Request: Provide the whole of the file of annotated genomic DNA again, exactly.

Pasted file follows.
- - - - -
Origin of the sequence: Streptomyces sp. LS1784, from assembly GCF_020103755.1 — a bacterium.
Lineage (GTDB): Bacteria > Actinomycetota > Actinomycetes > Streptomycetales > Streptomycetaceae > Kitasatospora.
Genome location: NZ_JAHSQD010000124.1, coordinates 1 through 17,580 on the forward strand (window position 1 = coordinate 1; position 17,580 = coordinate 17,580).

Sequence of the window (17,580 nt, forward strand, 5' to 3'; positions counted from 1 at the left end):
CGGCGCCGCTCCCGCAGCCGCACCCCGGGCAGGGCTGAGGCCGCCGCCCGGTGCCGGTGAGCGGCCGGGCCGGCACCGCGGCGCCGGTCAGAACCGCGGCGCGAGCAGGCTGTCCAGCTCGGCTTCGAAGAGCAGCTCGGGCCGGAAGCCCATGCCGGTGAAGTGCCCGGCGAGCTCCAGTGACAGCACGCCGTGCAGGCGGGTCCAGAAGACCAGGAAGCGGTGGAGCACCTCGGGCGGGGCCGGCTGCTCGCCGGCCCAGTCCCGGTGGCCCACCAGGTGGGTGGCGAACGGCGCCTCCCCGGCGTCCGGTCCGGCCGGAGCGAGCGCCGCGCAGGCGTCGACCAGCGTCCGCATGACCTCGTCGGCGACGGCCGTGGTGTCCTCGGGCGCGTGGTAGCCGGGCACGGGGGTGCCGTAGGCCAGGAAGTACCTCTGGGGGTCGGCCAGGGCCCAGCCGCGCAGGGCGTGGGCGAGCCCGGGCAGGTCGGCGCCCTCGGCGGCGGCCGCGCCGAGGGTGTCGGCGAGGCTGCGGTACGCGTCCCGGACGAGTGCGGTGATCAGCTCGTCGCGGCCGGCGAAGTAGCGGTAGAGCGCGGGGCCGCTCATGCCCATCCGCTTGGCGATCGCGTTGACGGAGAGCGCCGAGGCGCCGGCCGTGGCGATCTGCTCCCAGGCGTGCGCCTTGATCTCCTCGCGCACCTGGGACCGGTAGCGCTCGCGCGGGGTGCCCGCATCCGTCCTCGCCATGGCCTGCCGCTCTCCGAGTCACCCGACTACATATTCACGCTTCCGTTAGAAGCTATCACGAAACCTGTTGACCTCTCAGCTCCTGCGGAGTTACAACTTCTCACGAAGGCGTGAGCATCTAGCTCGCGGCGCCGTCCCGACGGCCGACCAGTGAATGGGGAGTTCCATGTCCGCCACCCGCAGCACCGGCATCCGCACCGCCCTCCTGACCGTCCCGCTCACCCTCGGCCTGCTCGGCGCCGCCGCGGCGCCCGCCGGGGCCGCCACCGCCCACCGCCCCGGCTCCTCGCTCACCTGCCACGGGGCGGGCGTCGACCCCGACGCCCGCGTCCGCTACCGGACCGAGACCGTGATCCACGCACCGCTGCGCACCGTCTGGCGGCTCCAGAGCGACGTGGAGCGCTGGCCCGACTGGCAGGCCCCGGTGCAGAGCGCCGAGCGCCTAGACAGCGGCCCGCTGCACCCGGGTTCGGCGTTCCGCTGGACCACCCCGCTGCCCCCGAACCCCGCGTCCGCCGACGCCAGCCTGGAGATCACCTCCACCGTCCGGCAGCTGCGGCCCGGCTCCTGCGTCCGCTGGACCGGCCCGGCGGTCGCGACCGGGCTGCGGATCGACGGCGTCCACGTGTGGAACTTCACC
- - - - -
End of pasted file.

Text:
Origin of the sequence: Streptomyces sp. LS1784, from assembly GCF_020103755.1 — a bacterium.
Lineage (GTDB): Bacteria > Actinomycetota > Actinomycetes > Streptomycetales > Streptomycetaceae > Kitasatospora.
Genome location: NZ_JAHSQD010000124.1, coordinates 1 through 17,580 on the forward strand (window position 1 = coordinate 1; position 17,580 = coordinate 17,580).

Sequence of the window (17,580 nt, forward strand, 5' to 3'; positions counted from 1 at the left end):
CGGCGCCGCTCCCGCAGCCGCACCCCGGGCAGGGCTGAGGCCGCCGCCCGGTGCCGGTGAGCGGCCGGGCCGGCACCGCGGCGCCGGTCAGAACCGCGGCGCGAGCAGGCTGTCCAGCTCGGCTTCGAAGAGCAGCTCGGGCCGGAAGCCCATGCCGGTGAAGTGCCCGGCGAGCTCCAGTGACAGCACGCCGTGCAGGCGGGTCCAGAAGACCAGGAAGCGGTGGAGCACCTCGGGCGGGGCCGGCTGCTCGCCGGCCCAGTCCCGGTGGCCCACCAGGTGGGTGGCGAACGGCGCCTCCCCGGCGTCCGGTCCGGCCGGAGCGAGCGCCGCGCAGGCGTCGACCAGCGTCCGCATGACCTCGTCGGCGACGGCCGTGGTGTCCTCGGGCGCGTGGTAGCCGGGCACGGGGGTGCCGTAGGCCAGGAAGTACCTCTGGGGGTCGGCCAGGGCCCAGCCGCGCAGGGCGTGGGCGAGCCCGGGCAGGTCGGCGCCCTCGGCGGCGGCCGCGCCGAGGGTGTCGGCGAGGCTGCGGTACGCGTCCCGGACGAGTGCGGTGATCAGCTCGTCGCGGCCGGCGAAGTAGCGGTAGAGCGCGGGGCCGCTCATGCCCATCCGCTTGGCGATCGCGTTGACGGAGAGCGCCGAGGCGCCGGCCGTGGCGATCTGCTCCCAGGCGTGCGCCTTGATCTCCTCGCGCACCTGGGACCGGTAGCGCTCGCGCGGGGTGCCCGCATCCGTCCTCGCCATGGCCTGCCGCTCTCCGAGTCACCCGACTACATATTCACGCTTCCGTTAGAAGCTATCACGAAACCTGTTGACCTCTCAGCTCCTGCGGAGTTACAACTTCTCACGAAGGCGTGAGCATCTAGCTCGCGGCGCCGTCCCGACGGCCGACCAGTGAATGGGGAGTTCCATGTCCGCCACCCGCAGCACCGGCATCCGCACCGCCCTCCTGACCGTCCCGCTCACCCTCGGCCTGCTCGGCGCCGCCGCGGCGCCCGCCGGGGCCGCCACCGCCCACCGCCCCGGCTCCTCGCTCACCTGCCACGGGGCGGGCGTCGACCCCGACGCCCGCGTCCGCTACCGGACCGAGACCGTGATCCACGCACCGCTGCGCACCGTCTGGCGGCTCCAGAGCGACGTGGAGCGCTGGCCCGACTGGCAGGCCCCGGTGCAGAGCGCCGAGCGCCTAGACAGCGGCCCGCTGCACCCGGGTTCGGCGTTCCGCTGGACCACCCCGCTGCCCCCGAACCCCGCGTCCGCCGACGCCAGCCTGGAGATCACCTCCACCGTCCGGCAGCTGCGGCCCGGCTCCTGCGTCCGCTGGACCGGCCCGGCGGTCGCGACCGGGCTGCGGATCGACGGCGTCCACGTGTGGAACTTCACC